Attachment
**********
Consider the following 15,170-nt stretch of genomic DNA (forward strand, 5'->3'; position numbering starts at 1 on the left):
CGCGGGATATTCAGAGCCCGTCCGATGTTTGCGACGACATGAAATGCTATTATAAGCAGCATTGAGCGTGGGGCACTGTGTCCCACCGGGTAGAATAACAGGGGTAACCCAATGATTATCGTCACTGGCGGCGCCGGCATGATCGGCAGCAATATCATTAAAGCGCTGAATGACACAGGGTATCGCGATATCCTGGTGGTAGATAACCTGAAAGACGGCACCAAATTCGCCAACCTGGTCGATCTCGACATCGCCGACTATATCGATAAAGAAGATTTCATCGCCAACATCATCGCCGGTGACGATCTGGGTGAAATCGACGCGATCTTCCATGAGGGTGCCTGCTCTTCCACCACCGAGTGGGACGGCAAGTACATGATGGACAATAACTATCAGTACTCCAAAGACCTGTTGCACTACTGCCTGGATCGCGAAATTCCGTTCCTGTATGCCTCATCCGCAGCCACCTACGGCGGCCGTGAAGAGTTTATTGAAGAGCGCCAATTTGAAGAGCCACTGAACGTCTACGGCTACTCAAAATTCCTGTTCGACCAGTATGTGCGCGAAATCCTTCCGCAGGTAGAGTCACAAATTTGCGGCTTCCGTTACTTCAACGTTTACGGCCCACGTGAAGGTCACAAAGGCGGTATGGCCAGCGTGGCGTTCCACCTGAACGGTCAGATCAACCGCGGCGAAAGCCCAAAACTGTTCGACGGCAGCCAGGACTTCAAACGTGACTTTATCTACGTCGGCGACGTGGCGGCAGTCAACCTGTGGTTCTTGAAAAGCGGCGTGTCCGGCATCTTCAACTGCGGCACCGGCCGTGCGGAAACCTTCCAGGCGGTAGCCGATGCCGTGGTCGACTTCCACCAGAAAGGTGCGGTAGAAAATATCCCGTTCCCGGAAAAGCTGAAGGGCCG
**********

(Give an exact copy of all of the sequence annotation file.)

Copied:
Consider the following 15,170-nt stretch of genomic DNA (forward strand, 5'->3'; position numbering starts at 1 on the left):
CGCGGGATATTCAGAGCCCGTCCGATGTTTGCGACGACATGAAATGCTATTATAAGCAGCATTGAGCGTGGGGCACTGTGTCCCACCGGGTAGAATAACAGGGGTAACCCAATGATTATCGTCACTGGCGGCGCCGGCATGATCGGCAGCAATATCATTAAAGCGCTGAATGACACAGGGTATCGCGATATCCTGGTGGTAGATAACCTGAAAGACGGCACCAAATTCGCCAACCTGGTCGATCTCGACATCGCCGACTATATCGATAAAGAAGATTTCATCGCCAACATCATCGCCGGTGACGATCTGGGTGAAATCGACGCGATCTTCCATGAGGGTGCCTGCTCTTCCACCACCGAGTGGGACGGCAAGTACATGATGGACAATAACTATCAGTACTCCAAAGACCTGTTGCACTACTGCCTGGATCGCGAAATTCCGTTCCTGTATGCCTCATCCGCAGCCACCTACGGCGGCCGTGAAGAGTTTATTGAAGAGCGCCAATTTGAAGAGCCACTGAACGTCTACGGCTACTCAAAATTCCTGTTCGACCAGTATGTGCGCGAAATCCTTCCGCAGGTAGAGTCACAAATTTGCGGCTTCCGTTACTTCAACGTTTACGGCCCACGTGAAGGTCACAAAGGCGGTATGGCCAGCGTGGCGTTCCACCTGAACGGTCAGATCAACCGCGGCGAAAGCCCAAAACTGTTCGACGGCAGCCAGGACTTCAAACGTGACTTTATCTACGTCGGCGACGTGGCGGCAGTCAACCTGTGGTTCTTGAAAAGCGGCGTGTCCGGCATCTTCAACTGCGGCACCGGCCGTGCGGAAACCTTCCAGGCGGTAGCCGATGCCGTGGTCGACTTCCACCAGAAAGGTGCGGTAGAAAATATCCCGTTCCCGGAAAAGCTGAAGGGCCG